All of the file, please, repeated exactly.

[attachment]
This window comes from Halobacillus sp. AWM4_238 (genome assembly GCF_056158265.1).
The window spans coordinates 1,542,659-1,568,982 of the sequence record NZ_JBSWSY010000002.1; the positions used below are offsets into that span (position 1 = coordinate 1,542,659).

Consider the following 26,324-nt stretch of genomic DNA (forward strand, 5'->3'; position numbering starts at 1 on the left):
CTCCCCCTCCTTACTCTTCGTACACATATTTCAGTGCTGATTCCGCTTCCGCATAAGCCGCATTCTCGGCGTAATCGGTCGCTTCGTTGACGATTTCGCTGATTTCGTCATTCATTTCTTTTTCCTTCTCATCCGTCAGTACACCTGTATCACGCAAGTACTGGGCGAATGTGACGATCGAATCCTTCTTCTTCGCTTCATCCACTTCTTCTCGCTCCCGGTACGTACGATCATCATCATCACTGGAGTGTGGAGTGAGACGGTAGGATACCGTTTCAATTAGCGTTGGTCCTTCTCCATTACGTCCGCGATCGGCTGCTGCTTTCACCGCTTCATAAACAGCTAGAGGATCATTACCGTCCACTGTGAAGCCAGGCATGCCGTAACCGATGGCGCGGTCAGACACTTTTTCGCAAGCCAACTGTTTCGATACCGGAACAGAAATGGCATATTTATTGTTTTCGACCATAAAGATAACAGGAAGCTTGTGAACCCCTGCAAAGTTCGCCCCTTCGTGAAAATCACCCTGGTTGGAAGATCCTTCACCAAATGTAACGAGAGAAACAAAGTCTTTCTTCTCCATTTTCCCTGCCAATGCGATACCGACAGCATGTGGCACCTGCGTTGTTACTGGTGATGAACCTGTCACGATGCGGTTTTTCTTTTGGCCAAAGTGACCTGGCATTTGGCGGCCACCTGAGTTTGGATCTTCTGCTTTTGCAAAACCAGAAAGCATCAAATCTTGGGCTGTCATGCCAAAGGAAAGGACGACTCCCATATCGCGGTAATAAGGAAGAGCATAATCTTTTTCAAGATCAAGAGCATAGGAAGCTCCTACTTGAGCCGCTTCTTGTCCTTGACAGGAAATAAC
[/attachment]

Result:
This window comes from Halobacillus sp. AWM4_238 (genome assembly GCF_056158265.1).
The window spans coordinates 1,542,659-1,568,982 of the sequence record NZ_JBSWSY010000002.1; the positions used below are offsets into that span (position 1 = coordinate 1,542,659).

Consider the following 26,324-nt stretch of genomic DNA (forward strand, 5'->3'; position numbering starts at 1 on the left):
CTCCCCCTCCTTACTCTTCGTACACATATTTCAGTGCTGATTCCGCTTCCGCATAAGCCGCATTCTCGGCGTAATCGGTCGCTTCGTTGACGATTTCGCTGATTTCGTCATTCATTTCTTTTTCCTTCTCATCCGTCAGTACACCTGTATCACGCAAGTACTGGGCGAATGTGACGATCGAATCCTTCTTCTTCGCTTCATCCACTTCTTCTCGCTCCCGGTACGTACGATCATCATCATCACTGGAGTGTGGAGTGAGACGGTAGGATACCGTTTCAATTAGCGTTGGTCCTTCTCCATTACGTCCGCGATCGGCTGCTGCTTTCACCGCTTCATAAACAGCTAGAGGATCATTACCGTCCACTGTGAAGCCAGGCATGCCGTAACCGATGGCGCGGTCAGACACTTTTTCGCAAGCCAACTGTTTCGATACCGGAACAGAAATGGCATATTTATTGTTTTCGACCATAAAGATAACAGGAAGCTTGTGAACCCCTGCAAAGTTCGCCCCTTCGTGAAAATCACCCTGGTTGGAAGATCCTTCACCAAATGTAACGAGAGAAACAAAGTCTTTCTTCTCCATTTTCCCTGCCAATGCGATACCGACAGCATGTGGCACCTGCGTTGTTACTGGTGATGAACCTGTCACGATGCGGTTTTTCTTTTGGCCAAAGTGACCTGGCATTTGGCGGCCACCTGAGTTTGGATCTTCTGCTTTTGCAAAACCAGAAAGCATCAAATCTTGGGCTGTCATGCCAAAGGAAAGGACGACTCCCATATCGCGGTAATAAGGAAGAGCATAATCTTTTTCAAGATCAAGAGCATAGGAAGCTCCTACTTGAGCCGCTTCTTGTCCTTGACAGGAAATAAC